I have just (last week?) managed to get fglrx 9.2 installed onto my main PC running Ubuntu 8.10 and get compiz + xv worked.
Now I know that after 2 months my video card will be a dead horse again, because FOSS driver is still not out yet and fglrx would have a hard time TRYING to support x server 1.6.
Hope Ubuntu team could give a hand helping those poor fglrx devs to get their driver work on Ubuntu 9.04 by the time it is out. Otherwise it (X server 1.6 DRI-2 fantasy) is going to be a major show stopper for ATI users -- YET AGAIN.
Note that DRI2 isn't going to change anything on its own; it's just one of many things which need to be in place to enable RDR, which is what you *really* want
I define "ready" a bit different. Ubuntu got the driver, but it was not in the standard installer package. But there are always other distros out there which would like to use the driver too. Of course you can hack a package to install those provided files for Ubuntu on another system, but do you call that really "ready"?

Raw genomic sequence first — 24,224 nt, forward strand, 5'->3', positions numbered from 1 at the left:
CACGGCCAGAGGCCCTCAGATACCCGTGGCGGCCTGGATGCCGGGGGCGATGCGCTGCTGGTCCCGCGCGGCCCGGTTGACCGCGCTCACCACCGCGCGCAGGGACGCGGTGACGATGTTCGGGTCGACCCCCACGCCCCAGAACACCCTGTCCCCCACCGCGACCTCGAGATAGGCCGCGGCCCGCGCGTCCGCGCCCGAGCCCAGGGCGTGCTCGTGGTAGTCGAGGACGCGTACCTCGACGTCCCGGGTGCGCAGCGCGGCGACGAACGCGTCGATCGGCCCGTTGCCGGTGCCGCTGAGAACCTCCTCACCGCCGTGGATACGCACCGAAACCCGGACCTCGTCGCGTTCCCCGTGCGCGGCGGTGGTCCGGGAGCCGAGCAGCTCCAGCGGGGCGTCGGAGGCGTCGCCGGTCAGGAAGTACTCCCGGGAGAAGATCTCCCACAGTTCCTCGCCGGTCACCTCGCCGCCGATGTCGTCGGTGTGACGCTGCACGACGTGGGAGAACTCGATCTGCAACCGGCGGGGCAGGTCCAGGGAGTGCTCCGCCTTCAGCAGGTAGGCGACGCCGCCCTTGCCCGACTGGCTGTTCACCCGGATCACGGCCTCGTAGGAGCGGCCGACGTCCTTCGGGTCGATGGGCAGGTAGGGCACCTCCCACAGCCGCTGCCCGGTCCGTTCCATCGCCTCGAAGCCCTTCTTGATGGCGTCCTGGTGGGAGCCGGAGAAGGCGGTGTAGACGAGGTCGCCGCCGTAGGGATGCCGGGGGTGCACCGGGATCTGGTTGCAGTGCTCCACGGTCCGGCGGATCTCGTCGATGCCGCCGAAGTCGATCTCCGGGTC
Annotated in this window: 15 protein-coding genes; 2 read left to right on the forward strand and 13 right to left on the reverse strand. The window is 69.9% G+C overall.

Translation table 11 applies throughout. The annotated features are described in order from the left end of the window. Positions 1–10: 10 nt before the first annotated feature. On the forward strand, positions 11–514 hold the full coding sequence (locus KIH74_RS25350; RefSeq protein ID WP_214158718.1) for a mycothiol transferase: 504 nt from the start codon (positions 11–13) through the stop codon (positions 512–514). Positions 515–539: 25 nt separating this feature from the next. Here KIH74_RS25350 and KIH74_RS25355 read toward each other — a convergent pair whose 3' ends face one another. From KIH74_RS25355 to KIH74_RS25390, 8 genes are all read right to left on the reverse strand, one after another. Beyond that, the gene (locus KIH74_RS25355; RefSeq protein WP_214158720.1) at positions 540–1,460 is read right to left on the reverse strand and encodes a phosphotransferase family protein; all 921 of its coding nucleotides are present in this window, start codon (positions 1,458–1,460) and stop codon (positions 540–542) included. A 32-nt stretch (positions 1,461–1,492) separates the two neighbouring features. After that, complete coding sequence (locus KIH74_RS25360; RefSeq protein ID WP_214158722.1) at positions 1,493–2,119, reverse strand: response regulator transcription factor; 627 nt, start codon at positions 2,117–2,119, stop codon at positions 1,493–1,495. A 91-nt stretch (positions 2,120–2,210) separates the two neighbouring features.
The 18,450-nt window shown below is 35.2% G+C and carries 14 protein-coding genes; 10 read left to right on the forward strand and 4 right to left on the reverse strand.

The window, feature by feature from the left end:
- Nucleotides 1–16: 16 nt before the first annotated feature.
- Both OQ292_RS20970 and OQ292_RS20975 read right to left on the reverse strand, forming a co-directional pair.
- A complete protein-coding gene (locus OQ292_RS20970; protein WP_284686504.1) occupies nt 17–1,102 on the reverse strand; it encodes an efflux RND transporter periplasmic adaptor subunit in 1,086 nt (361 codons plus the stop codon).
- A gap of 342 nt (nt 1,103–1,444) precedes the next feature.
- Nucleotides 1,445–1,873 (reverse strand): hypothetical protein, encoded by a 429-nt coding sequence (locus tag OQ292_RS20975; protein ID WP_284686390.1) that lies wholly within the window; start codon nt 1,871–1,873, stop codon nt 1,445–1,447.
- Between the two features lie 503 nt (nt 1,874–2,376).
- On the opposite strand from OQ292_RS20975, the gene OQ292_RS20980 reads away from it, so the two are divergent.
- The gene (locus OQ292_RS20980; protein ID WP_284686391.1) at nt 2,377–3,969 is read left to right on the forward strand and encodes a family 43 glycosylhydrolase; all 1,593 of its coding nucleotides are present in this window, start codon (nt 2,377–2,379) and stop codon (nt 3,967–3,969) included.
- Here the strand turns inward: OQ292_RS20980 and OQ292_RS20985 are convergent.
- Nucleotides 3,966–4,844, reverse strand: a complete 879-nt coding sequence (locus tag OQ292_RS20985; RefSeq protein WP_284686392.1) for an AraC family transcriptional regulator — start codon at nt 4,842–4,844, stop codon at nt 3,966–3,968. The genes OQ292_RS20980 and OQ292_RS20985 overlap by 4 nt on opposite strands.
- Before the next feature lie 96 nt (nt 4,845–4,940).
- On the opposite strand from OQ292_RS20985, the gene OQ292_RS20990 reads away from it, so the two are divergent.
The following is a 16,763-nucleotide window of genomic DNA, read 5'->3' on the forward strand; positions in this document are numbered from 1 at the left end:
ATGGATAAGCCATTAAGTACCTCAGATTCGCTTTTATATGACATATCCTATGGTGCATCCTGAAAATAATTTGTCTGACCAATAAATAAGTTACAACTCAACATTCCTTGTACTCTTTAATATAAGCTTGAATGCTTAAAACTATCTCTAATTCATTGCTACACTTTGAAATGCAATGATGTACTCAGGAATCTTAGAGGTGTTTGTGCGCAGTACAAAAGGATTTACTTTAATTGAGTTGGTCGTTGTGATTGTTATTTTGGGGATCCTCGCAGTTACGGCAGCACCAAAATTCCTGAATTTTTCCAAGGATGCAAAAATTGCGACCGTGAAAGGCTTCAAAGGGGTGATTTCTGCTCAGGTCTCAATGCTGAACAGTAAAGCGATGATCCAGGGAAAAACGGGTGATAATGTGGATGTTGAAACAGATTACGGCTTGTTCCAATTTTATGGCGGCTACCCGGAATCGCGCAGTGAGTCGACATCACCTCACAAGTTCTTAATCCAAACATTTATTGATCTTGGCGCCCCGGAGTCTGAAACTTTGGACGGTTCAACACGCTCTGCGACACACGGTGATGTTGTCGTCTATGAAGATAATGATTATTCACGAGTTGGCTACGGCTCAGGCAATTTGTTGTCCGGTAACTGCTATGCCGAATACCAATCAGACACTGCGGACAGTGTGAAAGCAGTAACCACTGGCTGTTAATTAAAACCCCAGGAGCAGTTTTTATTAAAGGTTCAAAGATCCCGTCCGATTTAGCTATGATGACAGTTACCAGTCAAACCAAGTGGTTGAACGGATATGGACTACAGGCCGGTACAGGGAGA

All fair points. Let's talk about those though, rather than "not working with the Ubuntu release at all".
Any idea when the XServer 1.6 ABI/API/whatever was frozen enough that binary drivers could depend on it? Or was NVidia still taking a small risk by releasing a driver when it was still in RC status?
I'd still rather the closed-source devs worked on bug fixes and feature completion before supporting prerelease code on prerelease OSes, bleeding edge is where the benefits from having an OSS driver come in.
My crystal ball(*) says we'll see XServer 1.6 support on 9.3 or 9.4. Plenty of time for the spring distros to pick it up.
I guess that would be a problem if you wanted to install XServer 1.6 *now*, but fortunately you can use the open drivers if you *really* must ( there's a fetish for everyone, I guess )
A storm in a teacup, people.
(*) Just an educated guess - I don't have any insider info or anything. That, and I know how to use the search function of the forum.
Well said!I'd still rather the closed-source devs worked on bug fixes and feature completion before supporting prerelease code on prerelease OSes, bleeding edge is where the benefits from having an OSS driver come in.
Last edited by BlackStar; 02-26-2009 at 05:44 AM.